Apple are being deliberately misleading in stating their warranty is for one year.  It isn't.  Perhaps a $12 M fine might get them to do the right thing.

post #12 of 33

I would ask you to read what saith the Directive 1999/44/EC, before accusing anyone

http://www.wak-tt.com/tt/2yearwarranty1.htm

post #13 of 33
Quote:
Originally Posted by Gazoobee View Post

This seems ridiculous to me. Unless they have audio or video recordings of Apple employees directly lying about the warranty, they haven't got a case at all.
It also makes me wonder (since this is the third time around), why if "everyone knows" that they get two year warranties on everything sold in Italy for free, why the consumer groups have to constantly bring these lawsuits. If people are stupid and don't know about the government mandated warranty situation in their own country, and then furthermore don't read the box where it says the product is under warranty, and then foolishly buy an extended warranty from the Apple sales rep, then they are pretty much deserving of whatever happens.
It's no wonder Italy's economy is the sh*ts when the government forces a two year warranty on every product sold in the entire country. Consumer protection is one thing but two years is absolute idiocy IMO.


Funny that you ask about video recording, because I got one. Recently here in France I had my iPod nano break up just before the end of the 2 years warranty. An Apple Store employee insisted that I didn't have the right to ask for a change even if it obviously was a hardware problem. I called directly Apple in Ireland and said that I had begun a procedure to sue, they saw all the products I bought from them and accepted a free change. The problem is that if I hadn't been a good customer they probably wouldn't have done that, but that law applies to everybody.

 

I'll answer to your trollish last sentences. Italy's economy isn't in a worse sh*t than that of the US, don't believe all that speculation. The warranty is an EU regulation, anyway. And that has nothing to do with economic problems anyway.

Finally, for a reason that I don't understand apart from being ill faith, you think it's stupid to protect consumers that way. I say it's stupid to not have a law that asks for a product to not break by itself for at least two years, especially an Apple product. Apple is hammering everybody's head with hype on how good and superior their products are, yet they can't guarantee their products for two little years? That's contradictory. Italy, Belgium are just the beginning, within a few years Apple will be forced to apply the law. I would like to say 'like everybody else', but there are lots of companies that do that.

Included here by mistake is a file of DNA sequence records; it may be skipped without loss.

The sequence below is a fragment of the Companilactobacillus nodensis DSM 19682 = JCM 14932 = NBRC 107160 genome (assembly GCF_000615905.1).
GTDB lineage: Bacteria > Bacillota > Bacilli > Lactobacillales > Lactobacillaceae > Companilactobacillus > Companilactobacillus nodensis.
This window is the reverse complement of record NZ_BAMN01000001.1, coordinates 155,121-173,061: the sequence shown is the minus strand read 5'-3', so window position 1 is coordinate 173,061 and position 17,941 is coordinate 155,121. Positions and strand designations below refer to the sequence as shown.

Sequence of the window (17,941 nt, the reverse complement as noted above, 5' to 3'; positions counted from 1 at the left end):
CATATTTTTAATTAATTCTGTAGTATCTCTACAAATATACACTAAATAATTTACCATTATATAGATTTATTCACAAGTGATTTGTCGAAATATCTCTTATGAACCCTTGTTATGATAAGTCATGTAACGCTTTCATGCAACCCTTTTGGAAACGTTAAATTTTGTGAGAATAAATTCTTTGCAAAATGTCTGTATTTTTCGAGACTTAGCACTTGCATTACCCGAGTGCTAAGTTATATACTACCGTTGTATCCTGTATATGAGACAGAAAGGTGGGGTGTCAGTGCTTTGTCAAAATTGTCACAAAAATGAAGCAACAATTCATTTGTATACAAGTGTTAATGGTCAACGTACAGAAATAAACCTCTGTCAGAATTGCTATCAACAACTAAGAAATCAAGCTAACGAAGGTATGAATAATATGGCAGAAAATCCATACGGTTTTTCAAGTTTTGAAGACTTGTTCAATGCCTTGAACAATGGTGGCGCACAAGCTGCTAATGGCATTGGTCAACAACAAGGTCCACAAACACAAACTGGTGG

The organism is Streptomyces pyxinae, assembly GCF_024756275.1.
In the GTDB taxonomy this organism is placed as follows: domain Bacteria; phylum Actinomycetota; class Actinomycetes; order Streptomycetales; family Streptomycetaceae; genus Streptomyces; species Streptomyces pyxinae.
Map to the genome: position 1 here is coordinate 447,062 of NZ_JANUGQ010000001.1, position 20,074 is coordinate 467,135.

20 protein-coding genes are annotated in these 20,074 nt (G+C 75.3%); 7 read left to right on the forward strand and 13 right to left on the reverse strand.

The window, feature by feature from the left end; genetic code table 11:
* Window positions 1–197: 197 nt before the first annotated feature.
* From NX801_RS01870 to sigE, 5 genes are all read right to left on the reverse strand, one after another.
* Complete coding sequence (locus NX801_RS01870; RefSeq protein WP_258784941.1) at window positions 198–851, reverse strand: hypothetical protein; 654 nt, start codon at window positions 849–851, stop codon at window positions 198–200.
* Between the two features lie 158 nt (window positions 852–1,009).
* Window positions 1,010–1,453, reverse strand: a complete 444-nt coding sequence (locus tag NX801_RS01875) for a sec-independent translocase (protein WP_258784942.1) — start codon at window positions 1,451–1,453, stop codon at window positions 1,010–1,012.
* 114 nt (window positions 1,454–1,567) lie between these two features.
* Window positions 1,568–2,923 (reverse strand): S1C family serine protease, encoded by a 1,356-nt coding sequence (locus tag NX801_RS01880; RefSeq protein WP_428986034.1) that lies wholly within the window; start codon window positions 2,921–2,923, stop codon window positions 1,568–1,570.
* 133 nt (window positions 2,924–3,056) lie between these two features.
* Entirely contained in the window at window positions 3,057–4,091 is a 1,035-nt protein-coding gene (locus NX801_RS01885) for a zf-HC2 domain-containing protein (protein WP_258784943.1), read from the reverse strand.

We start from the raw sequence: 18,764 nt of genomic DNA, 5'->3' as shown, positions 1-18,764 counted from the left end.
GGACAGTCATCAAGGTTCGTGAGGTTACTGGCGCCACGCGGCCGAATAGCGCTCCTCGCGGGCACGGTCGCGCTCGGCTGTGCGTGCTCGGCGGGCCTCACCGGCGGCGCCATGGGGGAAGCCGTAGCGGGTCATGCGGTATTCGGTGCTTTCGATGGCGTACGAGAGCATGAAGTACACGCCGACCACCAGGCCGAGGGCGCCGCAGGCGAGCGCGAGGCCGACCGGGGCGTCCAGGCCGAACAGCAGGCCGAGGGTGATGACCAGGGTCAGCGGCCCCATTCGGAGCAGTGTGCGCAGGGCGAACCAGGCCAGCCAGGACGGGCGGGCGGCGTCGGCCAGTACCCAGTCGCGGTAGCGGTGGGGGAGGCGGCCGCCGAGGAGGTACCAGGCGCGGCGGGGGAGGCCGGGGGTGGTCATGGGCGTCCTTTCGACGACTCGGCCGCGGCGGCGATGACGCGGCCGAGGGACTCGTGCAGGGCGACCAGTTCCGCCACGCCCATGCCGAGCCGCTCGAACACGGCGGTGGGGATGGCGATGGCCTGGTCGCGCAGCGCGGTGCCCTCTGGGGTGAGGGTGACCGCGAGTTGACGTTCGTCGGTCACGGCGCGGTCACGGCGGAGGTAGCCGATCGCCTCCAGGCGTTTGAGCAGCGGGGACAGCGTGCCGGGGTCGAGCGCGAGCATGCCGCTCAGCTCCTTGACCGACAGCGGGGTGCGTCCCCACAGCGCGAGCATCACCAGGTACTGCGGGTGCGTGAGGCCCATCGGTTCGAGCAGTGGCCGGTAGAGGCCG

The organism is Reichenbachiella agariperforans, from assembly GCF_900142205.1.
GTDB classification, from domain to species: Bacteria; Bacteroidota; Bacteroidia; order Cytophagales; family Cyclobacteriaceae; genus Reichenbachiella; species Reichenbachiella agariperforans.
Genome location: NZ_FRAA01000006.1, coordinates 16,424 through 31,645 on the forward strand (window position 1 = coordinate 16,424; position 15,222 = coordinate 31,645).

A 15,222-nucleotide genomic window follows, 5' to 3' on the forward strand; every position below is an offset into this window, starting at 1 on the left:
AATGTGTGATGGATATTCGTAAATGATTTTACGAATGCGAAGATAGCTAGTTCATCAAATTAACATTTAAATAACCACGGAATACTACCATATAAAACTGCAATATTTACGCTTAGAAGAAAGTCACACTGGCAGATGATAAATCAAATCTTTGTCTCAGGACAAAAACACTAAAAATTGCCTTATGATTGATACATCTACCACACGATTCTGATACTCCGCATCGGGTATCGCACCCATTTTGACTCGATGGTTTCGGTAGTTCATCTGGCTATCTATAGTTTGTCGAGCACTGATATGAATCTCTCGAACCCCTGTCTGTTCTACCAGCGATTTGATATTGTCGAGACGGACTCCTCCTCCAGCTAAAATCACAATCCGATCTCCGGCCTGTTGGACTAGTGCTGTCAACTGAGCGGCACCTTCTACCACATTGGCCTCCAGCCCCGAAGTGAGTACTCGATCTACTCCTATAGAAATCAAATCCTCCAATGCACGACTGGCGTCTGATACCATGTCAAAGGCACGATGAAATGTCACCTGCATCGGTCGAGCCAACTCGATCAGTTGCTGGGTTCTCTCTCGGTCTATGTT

post #14 of 33
Quote:
Originally Posted by charlituna View Post


Accused. But no one has shown proof that they
1. Gave a consumer incorrect information about the two year rule and exactly what it covers
2. Failed to uphold a correctly performed claim
Remember this law is only about defects present when purchased from the seller. So if someone brings in something with a defect that came after delivery, the law doesn't apply. If it was a proven defect at delivery but was bought from someone other that Apple, the law doesn't apply.
If you have Apple Care, the law doesn't matter. So long as it wasn't due to damage, Apple has your back.


The law is pretty complicated and could be better written.

European customers are indeed covered if a defect appears AFTER the purchase. A defect can be there but be invisible.

Just like my iPod. The screen stopped working after almost two years. I never dropped it, it just stopped by itself. In a court (and there are precedents), showing that a screen doesn't work after two years is enough to prove that there was a defect from the beginning, because it's reasonable to suppose that a screen must last at the very least two years after purchase.

post #15 of 33
Quote:
Originally Posted by Splash-reverse View Post

I don't think this EU 2-year warranty mandate is available in the UK. Here, individual EU state determine what EU law they want to incorporate into their local legislation and I never heard of this 2-year warranty locally - this must be Italian only and maybe one or two others but not EU-wide.


From the european union internet portal :

 

http://europa.eu/youreurope/citizens/shopping/shopping-abroad/guarantees/index_en.htm

 

Everybody mocks the UK in the EU because the UK doesn't seem to care about the idea behind the EU but just about money and how to get the most out of the EU without all the downsides. And I'm not saying this because I live in France, I've seen that in Spain, Italy, Poland and Germany!

post #16 of 33
Quote:
Originally Posted by charlituna View Post

Remember this law is only about defects present when purchased from the seller. So if someone brings in something with a defect that came after delivery, the law doesn't apply. If it was a proven defect at delivery but was bought from someone other that Apple, the law doesn't apply.
If you have Apple Care, the law doesn't matter. So long as it wasn't due to damage, Apple has your back.

 

Not quite. The defect can appear after delivery for several years and still be ruled as a defect at delivery. In some goods, the "defects at point of delivery" can be for example 5 years. If a washing machine's electrical motor fails in this time frame for example, it can be regarded as a defect during manufacture as the electrical motor is expected to last far longer than that. No need for proof from the customer in a case like that. I just had a problem with my car's engine after four years (two year manufacturer warranty). Because the defect was in a part that's expected to last the lifetime of the engine, the law applied and my bill was 0€ instead of 1000€.